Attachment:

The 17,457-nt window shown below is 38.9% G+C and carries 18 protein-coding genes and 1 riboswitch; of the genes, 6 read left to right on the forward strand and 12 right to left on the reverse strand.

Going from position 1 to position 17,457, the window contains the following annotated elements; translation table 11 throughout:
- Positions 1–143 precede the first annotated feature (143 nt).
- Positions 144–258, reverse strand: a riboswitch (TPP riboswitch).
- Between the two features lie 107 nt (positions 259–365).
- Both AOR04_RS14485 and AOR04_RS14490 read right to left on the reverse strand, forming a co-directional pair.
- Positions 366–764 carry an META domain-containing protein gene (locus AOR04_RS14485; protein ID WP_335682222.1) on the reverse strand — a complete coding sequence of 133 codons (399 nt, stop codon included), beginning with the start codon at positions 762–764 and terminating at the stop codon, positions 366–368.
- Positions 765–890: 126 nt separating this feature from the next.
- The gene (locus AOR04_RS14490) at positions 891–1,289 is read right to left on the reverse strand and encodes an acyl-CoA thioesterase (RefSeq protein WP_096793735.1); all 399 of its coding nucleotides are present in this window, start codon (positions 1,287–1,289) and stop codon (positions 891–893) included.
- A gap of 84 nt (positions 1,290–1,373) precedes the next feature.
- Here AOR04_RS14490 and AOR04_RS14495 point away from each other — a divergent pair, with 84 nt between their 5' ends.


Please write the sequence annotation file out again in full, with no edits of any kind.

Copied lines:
The 17,457-nt window shown below is 38.9% G+C and carries 18 protein-coding genes and 1 riboswitch; of the genes, 6 read left to right on the forward strand and 12 right to left on the reverse strand.

Going from position 1 to position 17,457, the window contains the following annotated elements; translation table 11 throughout:
- Positions 1–143 precede the first annotated feature (143 nt).
- Positions 144–258, reverse strand: a riboswitch (TPP riboswitch).
- Between the two features lie 107 nt (positions 259–365).
- Both AOR04_RS14485 and AOR04_RS14490 read right to left on the reverse strand, forming a co-directional pair.
- Positions 366–764 carry an META domain-containing protein gene (locus AOR04_RS14485; protein ID WP_335682222.1) on the reverse strand — a complete coding sequence of 133 codons (399 nt, stop codon included), beginning with the start codon at positions 762–764 and terminating at the stop codon, positions 366–368.
- Positions 765–890: 126 nt separating this feature from the next.
- The gene (locus AOR04_RS14490) at positions 891–1,289 is read right to left on the reverse strand and encodes an acyl-CoA thioesterase (RefSeq protein WP_096793735.1); all 399 of its coding nucleotides are present in this window, start codon (positions 1,287–1,289) and stop codon (positions 891–893) included.
- A gap of 84 nt (positions 1,290–1,373) precedes the next feature.
- Here AOR04_RS14490 and AOR04_RS14495 point away from each other — a divergent pair, with 84 nt between their 5' ends.